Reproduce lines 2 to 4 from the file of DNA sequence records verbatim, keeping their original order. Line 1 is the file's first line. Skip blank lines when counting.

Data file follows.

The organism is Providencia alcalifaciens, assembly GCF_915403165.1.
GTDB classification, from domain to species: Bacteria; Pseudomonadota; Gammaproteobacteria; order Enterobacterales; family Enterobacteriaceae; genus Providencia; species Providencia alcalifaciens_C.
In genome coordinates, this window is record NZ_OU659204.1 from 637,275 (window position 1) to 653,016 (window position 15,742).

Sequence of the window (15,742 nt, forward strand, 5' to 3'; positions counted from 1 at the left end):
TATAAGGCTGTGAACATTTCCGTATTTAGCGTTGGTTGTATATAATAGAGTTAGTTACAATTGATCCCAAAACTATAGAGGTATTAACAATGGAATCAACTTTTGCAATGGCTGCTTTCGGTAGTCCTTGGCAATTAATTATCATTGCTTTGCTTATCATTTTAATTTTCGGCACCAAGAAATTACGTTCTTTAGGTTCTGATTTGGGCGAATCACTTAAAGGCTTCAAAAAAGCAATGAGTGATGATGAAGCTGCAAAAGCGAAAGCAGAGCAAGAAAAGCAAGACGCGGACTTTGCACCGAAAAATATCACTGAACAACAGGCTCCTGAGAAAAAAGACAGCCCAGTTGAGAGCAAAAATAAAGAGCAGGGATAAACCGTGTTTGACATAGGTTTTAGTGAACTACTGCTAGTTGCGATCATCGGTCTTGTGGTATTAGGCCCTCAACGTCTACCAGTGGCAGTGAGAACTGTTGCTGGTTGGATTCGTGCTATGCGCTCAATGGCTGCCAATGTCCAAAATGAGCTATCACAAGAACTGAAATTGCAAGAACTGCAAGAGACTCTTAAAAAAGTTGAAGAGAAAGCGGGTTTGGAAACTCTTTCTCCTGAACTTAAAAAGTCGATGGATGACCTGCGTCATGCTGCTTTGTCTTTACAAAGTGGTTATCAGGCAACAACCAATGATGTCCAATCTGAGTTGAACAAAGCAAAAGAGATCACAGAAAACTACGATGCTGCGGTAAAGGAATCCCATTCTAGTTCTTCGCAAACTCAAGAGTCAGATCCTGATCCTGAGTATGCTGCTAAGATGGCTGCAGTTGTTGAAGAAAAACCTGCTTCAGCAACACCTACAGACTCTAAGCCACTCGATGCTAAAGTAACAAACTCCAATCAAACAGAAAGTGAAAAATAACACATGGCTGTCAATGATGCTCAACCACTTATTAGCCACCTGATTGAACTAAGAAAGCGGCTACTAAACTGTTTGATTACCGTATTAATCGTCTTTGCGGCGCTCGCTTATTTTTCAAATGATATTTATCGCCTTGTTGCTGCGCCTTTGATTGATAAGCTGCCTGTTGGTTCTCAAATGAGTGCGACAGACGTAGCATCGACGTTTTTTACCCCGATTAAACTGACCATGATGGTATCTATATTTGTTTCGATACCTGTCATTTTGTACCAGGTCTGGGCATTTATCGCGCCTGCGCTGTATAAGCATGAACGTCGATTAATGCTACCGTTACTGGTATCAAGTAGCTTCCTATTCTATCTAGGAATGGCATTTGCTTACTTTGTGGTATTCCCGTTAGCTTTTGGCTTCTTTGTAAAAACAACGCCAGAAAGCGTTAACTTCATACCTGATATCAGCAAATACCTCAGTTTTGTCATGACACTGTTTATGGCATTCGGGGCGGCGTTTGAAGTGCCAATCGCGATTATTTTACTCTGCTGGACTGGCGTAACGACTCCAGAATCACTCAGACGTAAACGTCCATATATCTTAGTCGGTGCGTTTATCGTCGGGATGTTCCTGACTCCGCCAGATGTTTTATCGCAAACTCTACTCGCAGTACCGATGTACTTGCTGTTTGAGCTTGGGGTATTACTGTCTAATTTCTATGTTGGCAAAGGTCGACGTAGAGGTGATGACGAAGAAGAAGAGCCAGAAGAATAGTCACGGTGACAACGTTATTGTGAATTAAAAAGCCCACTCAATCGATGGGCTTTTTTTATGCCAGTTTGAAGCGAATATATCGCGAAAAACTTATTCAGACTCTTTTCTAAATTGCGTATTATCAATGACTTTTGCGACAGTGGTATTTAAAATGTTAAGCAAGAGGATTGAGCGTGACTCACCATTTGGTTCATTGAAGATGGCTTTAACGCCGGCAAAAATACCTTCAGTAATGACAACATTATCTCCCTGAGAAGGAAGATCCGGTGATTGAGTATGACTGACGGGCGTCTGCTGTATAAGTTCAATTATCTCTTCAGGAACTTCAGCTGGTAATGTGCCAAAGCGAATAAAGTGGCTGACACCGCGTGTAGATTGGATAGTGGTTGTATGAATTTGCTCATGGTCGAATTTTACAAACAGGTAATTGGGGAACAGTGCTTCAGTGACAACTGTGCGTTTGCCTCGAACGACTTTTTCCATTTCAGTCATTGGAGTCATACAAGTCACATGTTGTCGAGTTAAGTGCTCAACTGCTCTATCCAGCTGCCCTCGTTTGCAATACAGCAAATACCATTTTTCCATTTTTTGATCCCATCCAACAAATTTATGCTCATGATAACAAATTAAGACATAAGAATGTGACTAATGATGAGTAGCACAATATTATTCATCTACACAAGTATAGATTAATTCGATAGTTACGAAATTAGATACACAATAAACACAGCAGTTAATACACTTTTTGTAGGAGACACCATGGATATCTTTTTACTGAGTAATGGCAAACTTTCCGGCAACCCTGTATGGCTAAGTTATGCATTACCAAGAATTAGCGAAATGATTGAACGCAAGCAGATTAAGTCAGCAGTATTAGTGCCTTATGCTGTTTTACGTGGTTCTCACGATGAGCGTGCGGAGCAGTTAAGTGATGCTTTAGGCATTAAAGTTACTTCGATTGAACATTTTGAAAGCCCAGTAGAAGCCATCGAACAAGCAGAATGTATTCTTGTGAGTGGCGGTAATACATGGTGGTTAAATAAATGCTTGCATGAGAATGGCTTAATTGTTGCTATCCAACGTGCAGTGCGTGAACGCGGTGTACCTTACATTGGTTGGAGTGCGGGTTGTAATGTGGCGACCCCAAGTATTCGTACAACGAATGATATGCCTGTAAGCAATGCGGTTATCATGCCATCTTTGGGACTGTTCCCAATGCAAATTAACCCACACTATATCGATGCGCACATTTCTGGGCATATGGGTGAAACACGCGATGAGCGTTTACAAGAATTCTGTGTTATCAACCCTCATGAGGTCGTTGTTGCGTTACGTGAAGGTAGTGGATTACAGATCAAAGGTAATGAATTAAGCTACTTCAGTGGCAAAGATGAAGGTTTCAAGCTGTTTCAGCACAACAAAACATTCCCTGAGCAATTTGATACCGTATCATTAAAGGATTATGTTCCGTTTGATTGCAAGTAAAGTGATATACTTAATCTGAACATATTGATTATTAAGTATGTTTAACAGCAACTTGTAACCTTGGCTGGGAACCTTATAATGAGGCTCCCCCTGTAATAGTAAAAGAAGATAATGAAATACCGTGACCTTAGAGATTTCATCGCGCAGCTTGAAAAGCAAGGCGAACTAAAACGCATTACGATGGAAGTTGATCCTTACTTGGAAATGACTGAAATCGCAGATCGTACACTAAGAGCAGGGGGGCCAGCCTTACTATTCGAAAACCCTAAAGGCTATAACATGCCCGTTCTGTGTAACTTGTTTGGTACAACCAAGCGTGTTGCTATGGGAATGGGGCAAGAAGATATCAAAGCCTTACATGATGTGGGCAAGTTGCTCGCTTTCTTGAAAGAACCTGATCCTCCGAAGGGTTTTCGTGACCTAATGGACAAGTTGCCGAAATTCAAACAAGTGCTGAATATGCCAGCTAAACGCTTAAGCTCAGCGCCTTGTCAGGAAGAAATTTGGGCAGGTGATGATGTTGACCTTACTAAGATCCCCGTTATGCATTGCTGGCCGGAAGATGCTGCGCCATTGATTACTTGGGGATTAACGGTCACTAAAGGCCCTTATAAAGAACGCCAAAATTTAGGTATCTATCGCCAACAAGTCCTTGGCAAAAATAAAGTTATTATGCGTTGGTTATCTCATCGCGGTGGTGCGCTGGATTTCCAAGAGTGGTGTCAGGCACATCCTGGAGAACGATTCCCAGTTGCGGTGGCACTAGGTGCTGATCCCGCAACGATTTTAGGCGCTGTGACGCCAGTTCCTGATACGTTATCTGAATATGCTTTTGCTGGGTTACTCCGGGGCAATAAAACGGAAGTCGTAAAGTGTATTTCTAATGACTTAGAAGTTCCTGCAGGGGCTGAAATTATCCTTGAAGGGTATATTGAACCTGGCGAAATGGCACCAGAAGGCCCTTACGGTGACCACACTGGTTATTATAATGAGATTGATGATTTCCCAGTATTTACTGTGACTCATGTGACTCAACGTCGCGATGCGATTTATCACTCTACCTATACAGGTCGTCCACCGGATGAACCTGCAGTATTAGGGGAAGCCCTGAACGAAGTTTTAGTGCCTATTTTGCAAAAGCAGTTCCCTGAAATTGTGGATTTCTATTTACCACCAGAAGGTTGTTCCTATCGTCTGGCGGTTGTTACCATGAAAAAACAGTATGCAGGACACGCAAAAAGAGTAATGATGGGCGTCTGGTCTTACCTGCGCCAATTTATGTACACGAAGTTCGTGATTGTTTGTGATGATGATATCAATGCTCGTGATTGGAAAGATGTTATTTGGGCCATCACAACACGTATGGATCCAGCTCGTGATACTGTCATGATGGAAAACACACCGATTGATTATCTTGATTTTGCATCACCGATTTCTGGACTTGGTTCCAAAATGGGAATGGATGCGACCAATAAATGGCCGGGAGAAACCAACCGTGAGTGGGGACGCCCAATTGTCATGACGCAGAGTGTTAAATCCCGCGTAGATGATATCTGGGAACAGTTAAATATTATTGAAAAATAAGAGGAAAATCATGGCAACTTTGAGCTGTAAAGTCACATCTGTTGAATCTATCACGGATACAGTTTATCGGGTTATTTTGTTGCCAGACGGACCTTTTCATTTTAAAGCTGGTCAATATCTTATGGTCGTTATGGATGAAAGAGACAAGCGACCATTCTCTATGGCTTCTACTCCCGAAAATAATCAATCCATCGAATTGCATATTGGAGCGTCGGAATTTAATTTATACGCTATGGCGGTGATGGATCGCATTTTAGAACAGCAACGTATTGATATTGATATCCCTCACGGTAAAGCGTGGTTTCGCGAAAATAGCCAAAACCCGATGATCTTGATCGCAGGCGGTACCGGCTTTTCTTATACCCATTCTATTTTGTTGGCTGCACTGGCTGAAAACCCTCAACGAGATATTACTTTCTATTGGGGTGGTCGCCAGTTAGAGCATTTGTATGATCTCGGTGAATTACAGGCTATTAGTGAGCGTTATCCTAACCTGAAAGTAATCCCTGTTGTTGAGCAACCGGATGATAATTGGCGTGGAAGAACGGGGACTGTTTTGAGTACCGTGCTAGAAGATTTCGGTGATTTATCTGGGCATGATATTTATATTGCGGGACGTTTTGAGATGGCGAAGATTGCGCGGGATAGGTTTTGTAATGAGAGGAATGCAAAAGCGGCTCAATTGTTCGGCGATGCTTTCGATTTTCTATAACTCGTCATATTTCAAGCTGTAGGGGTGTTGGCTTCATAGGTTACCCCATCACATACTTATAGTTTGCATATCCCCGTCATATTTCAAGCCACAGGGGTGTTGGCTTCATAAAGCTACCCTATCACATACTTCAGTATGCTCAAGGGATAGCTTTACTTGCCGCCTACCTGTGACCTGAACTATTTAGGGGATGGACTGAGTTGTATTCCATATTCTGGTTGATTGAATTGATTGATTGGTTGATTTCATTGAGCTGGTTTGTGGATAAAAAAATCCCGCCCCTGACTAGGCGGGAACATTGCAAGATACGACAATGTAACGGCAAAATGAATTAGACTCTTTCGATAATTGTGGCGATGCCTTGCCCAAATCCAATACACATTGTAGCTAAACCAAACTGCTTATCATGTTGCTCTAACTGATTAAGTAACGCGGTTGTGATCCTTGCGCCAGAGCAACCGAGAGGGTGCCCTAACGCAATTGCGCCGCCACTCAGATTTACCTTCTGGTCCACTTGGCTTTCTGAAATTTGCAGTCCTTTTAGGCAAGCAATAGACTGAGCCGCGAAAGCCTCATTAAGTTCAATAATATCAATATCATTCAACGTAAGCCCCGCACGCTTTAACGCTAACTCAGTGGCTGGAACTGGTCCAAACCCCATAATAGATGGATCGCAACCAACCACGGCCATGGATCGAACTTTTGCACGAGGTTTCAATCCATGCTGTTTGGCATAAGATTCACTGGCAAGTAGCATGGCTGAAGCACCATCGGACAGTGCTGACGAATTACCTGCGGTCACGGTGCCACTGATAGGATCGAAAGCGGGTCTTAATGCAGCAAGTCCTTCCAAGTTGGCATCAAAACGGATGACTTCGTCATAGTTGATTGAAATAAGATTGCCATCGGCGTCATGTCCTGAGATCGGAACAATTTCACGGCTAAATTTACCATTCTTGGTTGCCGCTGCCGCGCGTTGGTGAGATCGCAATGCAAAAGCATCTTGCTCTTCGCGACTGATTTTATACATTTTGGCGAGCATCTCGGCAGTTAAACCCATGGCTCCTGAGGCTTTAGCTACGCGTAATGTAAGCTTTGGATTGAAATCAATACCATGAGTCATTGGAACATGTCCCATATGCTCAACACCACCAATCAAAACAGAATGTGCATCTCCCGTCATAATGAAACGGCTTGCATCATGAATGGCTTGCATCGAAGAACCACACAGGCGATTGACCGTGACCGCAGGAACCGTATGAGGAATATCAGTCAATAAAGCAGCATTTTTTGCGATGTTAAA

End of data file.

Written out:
GTDB classification, from domain to species: Bacteria; Pseudomonadota; Gammaproteobacteria; order Enterobacterales; family Enterobacteriaceae; genus Providencia; species Providencia alcalifaciens_C.
In genome coordinates, this window is record NZ_OU659204.1 from 637,275 (window position 1) to 653,016 (window position 15,742).

Sequence of the window (15,742 nt, forward strand, 5' to 3'; positions counted from 1 at the left end):